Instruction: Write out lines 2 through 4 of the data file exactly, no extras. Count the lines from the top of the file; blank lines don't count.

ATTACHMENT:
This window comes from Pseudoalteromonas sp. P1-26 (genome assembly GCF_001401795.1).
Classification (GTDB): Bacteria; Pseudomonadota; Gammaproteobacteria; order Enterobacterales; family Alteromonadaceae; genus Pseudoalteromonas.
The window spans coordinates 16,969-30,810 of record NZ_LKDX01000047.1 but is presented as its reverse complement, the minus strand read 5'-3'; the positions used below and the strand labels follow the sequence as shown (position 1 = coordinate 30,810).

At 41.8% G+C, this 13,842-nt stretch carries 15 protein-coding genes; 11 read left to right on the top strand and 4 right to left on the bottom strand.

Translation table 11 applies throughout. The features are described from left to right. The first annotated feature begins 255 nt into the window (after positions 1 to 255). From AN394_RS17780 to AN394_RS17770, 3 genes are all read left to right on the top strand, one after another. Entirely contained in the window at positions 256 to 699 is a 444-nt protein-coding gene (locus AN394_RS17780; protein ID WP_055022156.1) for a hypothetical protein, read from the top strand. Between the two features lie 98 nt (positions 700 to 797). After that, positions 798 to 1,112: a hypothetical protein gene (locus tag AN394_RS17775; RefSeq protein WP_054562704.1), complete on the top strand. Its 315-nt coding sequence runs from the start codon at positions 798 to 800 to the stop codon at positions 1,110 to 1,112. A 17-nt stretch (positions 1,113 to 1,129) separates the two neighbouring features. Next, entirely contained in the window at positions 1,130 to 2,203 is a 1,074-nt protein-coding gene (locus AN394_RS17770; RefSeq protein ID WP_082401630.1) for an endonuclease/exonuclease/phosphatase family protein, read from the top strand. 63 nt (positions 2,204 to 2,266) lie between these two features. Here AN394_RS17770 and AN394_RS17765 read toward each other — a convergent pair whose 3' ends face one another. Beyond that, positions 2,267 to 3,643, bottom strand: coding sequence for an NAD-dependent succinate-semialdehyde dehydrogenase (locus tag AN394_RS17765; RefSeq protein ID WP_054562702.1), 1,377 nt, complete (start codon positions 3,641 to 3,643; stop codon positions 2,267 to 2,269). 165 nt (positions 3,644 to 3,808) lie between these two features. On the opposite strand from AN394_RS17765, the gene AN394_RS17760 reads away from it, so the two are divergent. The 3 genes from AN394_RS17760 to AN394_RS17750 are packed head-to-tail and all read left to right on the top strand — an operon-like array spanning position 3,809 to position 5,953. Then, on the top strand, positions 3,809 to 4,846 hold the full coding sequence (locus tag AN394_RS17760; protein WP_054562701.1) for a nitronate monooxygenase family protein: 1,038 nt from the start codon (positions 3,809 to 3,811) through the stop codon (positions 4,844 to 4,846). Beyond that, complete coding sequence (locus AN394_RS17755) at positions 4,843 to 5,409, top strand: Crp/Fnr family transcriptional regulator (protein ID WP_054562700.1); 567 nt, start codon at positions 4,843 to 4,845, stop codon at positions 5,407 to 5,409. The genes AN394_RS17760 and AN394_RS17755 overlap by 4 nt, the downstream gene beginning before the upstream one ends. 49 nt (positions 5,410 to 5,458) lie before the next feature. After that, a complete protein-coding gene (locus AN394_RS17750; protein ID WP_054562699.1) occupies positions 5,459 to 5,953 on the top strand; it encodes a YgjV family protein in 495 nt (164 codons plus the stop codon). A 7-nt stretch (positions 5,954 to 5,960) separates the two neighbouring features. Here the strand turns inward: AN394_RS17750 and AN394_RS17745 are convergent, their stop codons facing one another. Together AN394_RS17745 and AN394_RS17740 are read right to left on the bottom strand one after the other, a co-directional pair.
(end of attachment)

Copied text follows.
Classification (GTDB): Bacteria; Pseudomonadota; Gammaproteobacteria; order Enterobacterales; family Alteromonadaceae; genus Pseudoalteromonas.
The window spans coordinates 16,969-30,810 of record NZ_LKDX01000047.1 but is presented as its reverse complement, the minus strand read 5'-3'; the positions used below and the strand labels follow the sequence as shown (position 1 = coordinate 30,810).

At 41.8% G+C, this 13,842-nt stretch carries 15 protein-coding genes; 11 read left to right on the top strand and 4 right to left on the bottom strand.